Other groups are migrants, refugees, and asylum seekers, who are retained in centers or camps under terrible conditions as everyone has been able to see at the southern border with Mexico, where families are crammed in very underequipped centers. We can imagine how quickly the disease can spread in this situation.
Although they are not forcibly confined, many undocumented foreigners who are living, working, and paying taxes in the United States, are now afraid of going to the doctor or to the hospital when they are sick for fear of being denounced and arrested.
It is clear that all these categories of people are not included in this humanitarian politics of saving lives.
JL: To your second question, what will be the collateral damage from the economic fallout?
DF: One of the major blind spots is the following: In order to save lives from the virus, how many will be sacrificed in the coming years due to the consequences of impoverishment, food insecurity, loss of job, health issues?
From recent studies, we know that, in the United States, for the first time in the last 60 years, life expectancy has begun to decline. The cause of this little-known phenomenon is the increase in the mortality of people in the middle ages—that is, between 25 and 64, an age group for which there is an impressive increase of mortality by 6 percent in only 7 years. This trend concerns whites and blacks and Hispanics as well—mostly poor or lower middle class. It started right after the 2008–2009 crisis. The three major medical causes are suicide, alcohol, and overdose in the context of the opioid crisis, all factors which Anne Case and Angus Deaton describe as “deaths of despair.”
This was for the so-called great recession, but the consequences may be even more dire for the one that is coming now. With one major difference. We are presently counting every day the number of deaths due to the coronavirus. But for these other deaths, those due to the economic and social crisis, we will not have a president or an official giving press conferences or newspapers and websites keeping the daily count of the deaths. These deaths will remain largely ignored, being revealed in scientific journals five or ten years from now in a general indifference.
Of course, it would be possible to reduce these costs. They are not ineluctable. One would have to take measures to reduce economic inequalities and have a fairer society. This is particularly true for the United States, which is the most unequal country in the Western world, but it is also true for Europe, Latin America, and elsewhere.
JL: Will cost in terms of lives in Europe be comparable to the U.S.?
DF: Most Western European countries still have a much better system of social protection and medical insurance than the United States.
This is crucial in hard times. A metanalysis of multiple studies conducted after the 2008–2009 recession shows that the European countries which had a better social protection and medical insurance system had less deleterious health consequences. One of the problems facing the United States today is its poorly developed social nets.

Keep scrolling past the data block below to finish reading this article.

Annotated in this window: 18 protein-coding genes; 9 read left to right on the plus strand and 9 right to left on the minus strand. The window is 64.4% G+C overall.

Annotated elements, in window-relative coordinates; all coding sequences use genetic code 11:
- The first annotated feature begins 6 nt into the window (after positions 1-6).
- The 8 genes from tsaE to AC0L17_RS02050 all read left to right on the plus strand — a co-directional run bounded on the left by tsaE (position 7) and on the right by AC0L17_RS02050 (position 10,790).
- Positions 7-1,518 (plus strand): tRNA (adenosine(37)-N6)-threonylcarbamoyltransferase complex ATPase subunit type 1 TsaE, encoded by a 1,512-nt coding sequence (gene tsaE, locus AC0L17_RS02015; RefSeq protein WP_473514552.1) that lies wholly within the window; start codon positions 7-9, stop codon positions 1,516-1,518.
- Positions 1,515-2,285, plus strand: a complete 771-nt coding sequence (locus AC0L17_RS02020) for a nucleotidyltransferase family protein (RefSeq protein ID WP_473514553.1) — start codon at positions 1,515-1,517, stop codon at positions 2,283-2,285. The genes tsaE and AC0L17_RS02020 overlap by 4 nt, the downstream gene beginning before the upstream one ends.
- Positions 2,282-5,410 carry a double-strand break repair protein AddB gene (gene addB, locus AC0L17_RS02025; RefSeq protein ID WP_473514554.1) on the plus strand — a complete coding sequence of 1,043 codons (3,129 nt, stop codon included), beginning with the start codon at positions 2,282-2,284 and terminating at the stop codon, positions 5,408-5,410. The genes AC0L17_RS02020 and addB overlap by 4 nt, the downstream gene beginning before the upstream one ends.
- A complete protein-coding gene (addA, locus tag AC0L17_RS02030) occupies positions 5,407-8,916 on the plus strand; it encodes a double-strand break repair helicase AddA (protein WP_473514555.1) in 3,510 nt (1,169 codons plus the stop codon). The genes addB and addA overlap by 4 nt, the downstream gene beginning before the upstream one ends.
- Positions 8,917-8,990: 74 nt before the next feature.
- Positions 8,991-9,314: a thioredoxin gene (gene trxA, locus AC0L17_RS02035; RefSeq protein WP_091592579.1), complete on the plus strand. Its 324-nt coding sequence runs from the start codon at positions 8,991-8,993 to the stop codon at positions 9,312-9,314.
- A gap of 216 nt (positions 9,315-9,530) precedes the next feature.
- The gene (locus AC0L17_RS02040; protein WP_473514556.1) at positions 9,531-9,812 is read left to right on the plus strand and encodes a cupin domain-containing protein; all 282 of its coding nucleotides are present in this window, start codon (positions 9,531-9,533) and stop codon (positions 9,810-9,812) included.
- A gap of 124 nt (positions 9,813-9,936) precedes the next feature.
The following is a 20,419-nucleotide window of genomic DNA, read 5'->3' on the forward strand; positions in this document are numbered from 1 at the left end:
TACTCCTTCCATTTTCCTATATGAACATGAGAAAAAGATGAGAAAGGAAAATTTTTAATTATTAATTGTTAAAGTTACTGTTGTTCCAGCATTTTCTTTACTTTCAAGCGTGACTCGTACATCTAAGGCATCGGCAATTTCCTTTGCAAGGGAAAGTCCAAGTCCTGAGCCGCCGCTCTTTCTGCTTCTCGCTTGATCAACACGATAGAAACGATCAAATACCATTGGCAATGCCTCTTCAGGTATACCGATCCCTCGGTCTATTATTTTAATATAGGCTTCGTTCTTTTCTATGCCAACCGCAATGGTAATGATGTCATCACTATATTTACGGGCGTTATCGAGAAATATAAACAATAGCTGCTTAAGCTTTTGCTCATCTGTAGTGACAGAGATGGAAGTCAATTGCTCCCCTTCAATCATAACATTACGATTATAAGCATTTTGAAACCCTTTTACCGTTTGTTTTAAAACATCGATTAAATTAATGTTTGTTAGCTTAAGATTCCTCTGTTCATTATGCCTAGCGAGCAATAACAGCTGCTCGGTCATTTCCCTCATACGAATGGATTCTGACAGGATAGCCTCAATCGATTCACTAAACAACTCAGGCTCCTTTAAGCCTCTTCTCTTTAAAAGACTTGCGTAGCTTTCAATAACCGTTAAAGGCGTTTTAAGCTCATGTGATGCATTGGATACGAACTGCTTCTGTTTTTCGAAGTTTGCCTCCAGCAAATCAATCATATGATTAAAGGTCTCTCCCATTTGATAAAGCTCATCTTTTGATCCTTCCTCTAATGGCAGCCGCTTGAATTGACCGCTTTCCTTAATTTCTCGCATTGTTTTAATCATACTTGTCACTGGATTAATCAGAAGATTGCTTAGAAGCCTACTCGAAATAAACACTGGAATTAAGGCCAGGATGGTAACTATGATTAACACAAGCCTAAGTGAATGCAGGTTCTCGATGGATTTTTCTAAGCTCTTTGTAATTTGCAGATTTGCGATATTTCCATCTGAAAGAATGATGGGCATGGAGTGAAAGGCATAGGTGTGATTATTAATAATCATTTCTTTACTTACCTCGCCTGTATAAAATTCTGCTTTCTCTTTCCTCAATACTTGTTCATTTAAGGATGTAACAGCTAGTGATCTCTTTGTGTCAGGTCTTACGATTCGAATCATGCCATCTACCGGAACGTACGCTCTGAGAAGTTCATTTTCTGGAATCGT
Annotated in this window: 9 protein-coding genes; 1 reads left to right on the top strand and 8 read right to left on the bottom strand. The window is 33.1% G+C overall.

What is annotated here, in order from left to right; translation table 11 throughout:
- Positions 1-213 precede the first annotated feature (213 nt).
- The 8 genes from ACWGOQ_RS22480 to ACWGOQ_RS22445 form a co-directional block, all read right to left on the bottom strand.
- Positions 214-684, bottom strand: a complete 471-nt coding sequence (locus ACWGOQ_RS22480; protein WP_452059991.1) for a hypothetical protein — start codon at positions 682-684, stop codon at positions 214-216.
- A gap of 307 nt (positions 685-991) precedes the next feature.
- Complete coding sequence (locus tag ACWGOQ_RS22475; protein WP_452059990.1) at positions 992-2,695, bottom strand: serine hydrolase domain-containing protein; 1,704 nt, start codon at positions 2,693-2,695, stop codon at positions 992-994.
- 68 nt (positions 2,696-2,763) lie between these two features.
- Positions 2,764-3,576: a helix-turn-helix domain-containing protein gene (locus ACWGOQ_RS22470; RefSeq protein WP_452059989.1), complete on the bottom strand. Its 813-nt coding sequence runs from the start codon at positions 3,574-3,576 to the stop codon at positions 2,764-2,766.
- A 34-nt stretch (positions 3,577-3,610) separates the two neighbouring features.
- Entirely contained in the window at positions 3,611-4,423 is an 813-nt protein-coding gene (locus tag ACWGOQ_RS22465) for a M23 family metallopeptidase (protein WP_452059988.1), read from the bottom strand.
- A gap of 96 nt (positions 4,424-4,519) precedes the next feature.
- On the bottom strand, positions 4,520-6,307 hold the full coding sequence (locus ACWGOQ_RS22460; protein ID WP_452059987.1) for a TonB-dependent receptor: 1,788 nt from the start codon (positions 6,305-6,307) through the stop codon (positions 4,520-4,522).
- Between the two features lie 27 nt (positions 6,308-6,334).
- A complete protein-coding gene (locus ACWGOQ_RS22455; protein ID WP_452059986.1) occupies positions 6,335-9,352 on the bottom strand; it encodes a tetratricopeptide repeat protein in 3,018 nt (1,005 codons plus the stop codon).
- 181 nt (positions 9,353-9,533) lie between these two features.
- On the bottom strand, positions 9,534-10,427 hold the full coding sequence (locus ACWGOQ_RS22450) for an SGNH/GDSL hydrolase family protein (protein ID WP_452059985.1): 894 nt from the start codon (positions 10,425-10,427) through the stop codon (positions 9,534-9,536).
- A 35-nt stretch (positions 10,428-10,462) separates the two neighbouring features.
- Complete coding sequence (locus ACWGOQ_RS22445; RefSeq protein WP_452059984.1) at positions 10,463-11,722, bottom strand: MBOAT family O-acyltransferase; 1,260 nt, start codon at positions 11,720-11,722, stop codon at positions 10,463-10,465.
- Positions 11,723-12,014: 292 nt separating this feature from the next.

JL: How do we make society less unequal? What changes should we make?
DF: We are in a moment of very high expectations. All over the world people want to not just go back to their normal life, which is the post-confinement moment, but beyond that, to live a different life, to have another model of society, which would not be based only on individualism, the search for profit, and the exploitation of the planet, but solidarity, social justice, and the protection of the environment.
The question is, how do we get there? There are two aspects to this question, which have to do with two conceptions of democracy: representative and participative. They are different but not mutually exclusive.
From the perspective of political representation, we can ask, is it possible to change society with the same people, or more broadly, with the same class of people, in government? It is difficult to imagine major transformations when those in power have an interest in not changing the course of things. In the case of the United States, the very question of the representativeness of the various governments is at stake. It is difficult to think that a country where a significant proportion of the population is deprived of the right to vote, where money decides the outcome of elections, where the president is not elected by the majority of voters, where the highest court of justice is dependent on the executive branch, can really be regarded as a representative democracy.
From the perspective of political participation, we should wonder whether citizens, all sorts of citizens, and not just a privileged minority, are not best placed to produce these changes. In the United States, we have seen how the Black Lives Matter and MeToo movements have done more to fight against racial discrimination and police violence and sexual harassment at work, respectively, than governments. So, is it not the case that citizens are best positioned to take responsibility for the change?
JL: As you mentioned, the U.S. is one of the least equal societies. When we come out of this pandemic, will inequality be exacerbated, or will we find a way toward closing the gap?